The values enshrined in the Universal Declaration of Human Rights are as relevant and timeless today as they were 70 years ago. During this celebration of its adoption, it is important to acknowledge the gap between its promise and its implementation.
This is a challenging time for human rights advocates: a time when many human rights norms and standards are under threat, when we are witnessing a rise in xenophobic populism, profiling on racial and religious grounds, attacks on human rights defenders, and pushback against multilateral institutions, including this Council.
It is therefore timely to reflect on what “universality” means, 70 years on, and its applicability to today’s challenges:
It means that all human beings are entitled to full realization of all of their rights, without exception. It means that migrants don’t check their human rights at the border, despite the Hungarian foreign minister’s shameful assertion to this Council that people are entitled to human rights “where they live,” and that “migration is dangerous … and we have to stop it.”
It means that there can be no category of “second-class humans” - whether they be Rohingya Muslims facing ethnic cleansing in Myanmar, women facing sexual violence in South Sudan, people of color subject to racism in policing in the US, Uyghurs and Tibetans unable to freely practice their religion in China, alleged drug users summarily executed in the Philippines, or LGBT people facing violence and discrimination in Russia.
An injury to one is an injury to all.
It means bringing full attention to economic, social and cultural rights, as well as civil and political rights, and it also means an end to selectivity: no state should be above scrutiny, and Council members such as Egypt, China, Saudi Arabia, and Venezuela, should expect that their own human rights records will be subject to particular scrutiny during their time on the Council.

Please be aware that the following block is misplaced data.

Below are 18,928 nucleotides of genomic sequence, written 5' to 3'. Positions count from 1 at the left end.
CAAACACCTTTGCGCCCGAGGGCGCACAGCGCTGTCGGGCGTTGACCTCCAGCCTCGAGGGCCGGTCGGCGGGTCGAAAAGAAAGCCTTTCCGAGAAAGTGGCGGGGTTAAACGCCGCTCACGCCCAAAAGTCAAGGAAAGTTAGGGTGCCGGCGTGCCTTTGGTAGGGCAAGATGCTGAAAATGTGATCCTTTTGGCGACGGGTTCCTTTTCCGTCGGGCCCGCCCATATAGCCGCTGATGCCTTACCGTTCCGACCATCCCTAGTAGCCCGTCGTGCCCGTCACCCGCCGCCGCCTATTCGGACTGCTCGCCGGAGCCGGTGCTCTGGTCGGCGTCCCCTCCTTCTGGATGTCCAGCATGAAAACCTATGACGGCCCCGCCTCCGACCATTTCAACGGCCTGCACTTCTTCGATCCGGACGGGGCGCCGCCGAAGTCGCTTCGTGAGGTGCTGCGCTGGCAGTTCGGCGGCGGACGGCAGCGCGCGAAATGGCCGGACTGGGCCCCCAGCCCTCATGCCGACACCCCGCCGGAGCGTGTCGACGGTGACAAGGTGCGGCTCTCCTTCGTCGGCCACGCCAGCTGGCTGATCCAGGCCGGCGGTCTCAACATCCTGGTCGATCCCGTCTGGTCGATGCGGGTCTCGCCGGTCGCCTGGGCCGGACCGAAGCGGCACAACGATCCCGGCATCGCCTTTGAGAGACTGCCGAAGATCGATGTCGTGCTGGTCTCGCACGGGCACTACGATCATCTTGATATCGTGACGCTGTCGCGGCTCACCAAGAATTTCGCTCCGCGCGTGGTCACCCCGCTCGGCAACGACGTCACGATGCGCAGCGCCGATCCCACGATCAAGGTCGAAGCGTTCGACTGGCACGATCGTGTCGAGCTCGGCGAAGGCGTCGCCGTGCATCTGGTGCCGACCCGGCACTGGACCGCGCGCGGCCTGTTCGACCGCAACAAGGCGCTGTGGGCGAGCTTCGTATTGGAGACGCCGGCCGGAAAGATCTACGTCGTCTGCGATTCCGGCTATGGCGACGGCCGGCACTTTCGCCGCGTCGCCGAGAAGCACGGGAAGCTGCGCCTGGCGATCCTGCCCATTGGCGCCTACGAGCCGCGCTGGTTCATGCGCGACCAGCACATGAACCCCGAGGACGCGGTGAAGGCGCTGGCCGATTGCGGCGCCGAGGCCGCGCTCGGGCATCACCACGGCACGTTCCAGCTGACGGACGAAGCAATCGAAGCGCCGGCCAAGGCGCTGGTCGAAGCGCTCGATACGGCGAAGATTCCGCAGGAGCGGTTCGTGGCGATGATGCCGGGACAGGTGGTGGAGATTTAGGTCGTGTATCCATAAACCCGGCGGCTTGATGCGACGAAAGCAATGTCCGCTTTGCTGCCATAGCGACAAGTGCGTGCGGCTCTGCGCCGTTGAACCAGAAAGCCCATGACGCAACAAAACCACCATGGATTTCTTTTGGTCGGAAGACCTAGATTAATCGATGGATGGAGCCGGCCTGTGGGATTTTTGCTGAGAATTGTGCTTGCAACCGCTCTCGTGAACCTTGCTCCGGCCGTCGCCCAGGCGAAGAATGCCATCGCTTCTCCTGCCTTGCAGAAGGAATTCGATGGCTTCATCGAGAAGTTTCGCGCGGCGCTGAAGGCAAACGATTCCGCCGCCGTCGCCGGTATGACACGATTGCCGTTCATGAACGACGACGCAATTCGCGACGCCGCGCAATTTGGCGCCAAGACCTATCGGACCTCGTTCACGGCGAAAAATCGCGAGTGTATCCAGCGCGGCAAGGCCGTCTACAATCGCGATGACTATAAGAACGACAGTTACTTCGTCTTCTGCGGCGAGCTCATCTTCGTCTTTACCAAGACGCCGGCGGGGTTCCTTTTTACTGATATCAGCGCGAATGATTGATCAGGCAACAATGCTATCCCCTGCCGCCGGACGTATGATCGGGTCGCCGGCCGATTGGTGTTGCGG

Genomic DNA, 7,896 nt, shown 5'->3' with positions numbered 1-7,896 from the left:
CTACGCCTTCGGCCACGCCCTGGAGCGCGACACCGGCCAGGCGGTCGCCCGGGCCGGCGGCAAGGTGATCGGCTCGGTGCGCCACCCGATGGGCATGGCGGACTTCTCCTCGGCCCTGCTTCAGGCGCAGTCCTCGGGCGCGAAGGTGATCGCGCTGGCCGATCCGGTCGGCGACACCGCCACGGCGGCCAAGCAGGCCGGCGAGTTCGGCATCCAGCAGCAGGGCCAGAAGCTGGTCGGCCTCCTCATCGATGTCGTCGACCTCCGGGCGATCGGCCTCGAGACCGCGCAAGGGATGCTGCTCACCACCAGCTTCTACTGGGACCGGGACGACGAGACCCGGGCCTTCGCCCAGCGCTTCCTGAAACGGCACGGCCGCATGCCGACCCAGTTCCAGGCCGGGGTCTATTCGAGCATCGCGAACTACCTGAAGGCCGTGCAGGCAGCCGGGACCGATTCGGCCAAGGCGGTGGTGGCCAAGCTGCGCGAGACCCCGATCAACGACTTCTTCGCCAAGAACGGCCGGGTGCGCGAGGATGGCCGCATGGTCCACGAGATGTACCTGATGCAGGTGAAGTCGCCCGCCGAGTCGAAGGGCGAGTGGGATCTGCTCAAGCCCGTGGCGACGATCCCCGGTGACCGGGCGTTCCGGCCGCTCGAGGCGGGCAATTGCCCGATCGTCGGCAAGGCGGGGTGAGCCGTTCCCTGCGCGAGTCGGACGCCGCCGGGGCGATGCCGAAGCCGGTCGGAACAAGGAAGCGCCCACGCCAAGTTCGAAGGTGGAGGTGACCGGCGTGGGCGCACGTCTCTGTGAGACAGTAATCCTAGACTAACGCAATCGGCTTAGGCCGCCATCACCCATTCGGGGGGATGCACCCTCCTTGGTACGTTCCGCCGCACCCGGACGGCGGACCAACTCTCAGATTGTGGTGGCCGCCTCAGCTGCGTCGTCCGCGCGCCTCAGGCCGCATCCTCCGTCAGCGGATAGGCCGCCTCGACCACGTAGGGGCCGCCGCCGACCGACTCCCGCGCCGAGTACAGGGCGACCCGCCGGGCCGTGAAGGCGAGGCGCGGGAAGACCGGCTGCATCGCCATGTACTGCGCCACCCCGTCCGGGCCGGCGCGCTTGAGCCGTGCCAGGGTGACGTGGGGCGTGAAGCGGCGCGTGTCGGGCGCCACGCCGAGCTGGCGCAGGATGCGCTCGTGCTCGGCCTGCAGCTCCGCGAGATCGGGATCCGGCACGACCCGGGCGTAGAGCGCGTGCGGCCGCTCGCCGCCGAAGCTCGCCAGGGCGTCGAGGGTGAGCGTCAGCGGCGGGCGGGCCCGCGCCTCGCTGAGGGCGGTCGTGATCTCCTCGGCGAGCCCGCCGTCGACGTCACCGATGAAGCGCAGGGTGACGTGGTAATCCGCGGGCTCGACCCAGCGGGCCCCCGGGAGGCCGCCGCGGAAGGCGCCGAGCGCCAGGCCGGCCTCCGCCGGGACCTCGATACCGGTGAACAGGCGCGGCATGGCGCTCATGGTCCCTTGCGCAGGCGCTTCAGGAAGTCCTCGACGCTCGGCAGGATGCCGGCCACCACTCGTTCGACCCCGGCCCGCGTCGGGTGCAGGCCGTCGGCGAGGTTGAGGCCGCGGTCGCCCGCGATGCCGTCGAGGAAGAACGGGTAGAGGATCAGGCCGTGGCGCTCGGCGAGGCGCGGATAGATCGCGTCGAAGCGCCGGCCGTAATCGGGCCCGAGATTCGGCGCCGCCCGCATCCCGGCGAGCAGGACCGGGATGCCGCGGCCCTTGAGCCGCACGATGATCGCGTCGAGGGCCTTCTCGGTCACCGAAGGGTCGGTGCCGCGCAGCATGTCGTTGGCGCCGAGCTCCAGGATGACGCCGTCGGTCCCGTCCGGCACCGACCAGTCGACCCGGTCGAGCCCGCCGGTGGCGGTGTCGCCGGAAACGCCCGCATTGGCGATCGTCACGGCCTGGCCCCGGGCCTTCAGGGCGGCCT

Of course, the opposite of universality is relativism, and as the Secretary-General reminded us at the session opening: “we must overcome the false dichotomy between human rights and national sovereignty.” To this end, we urge states to resist attempts to insert a relativist agenda into UN resolutions, such as we see in China’s resolution on development, and draft resolution at this session on “win-win” cooperation.
The Vienna Declaration and Program of Work affirms the essential work of civil society, and we call on all states to repeal pernicious “foreign agent” laws and other legislation designed to impede the work of nongovernmental organizations.
Similarly important is strengthening multilateral human rights institutions, not defunding, undermining or threatening to walk away from them.
The UDHR hasn’t changed. It’s withstood the test of time. But has our commitment to its values? I would ask the panelists: what do you see as the current challenges to its implementation, and how can members and observers of this body work together across our differences to meet those challenges?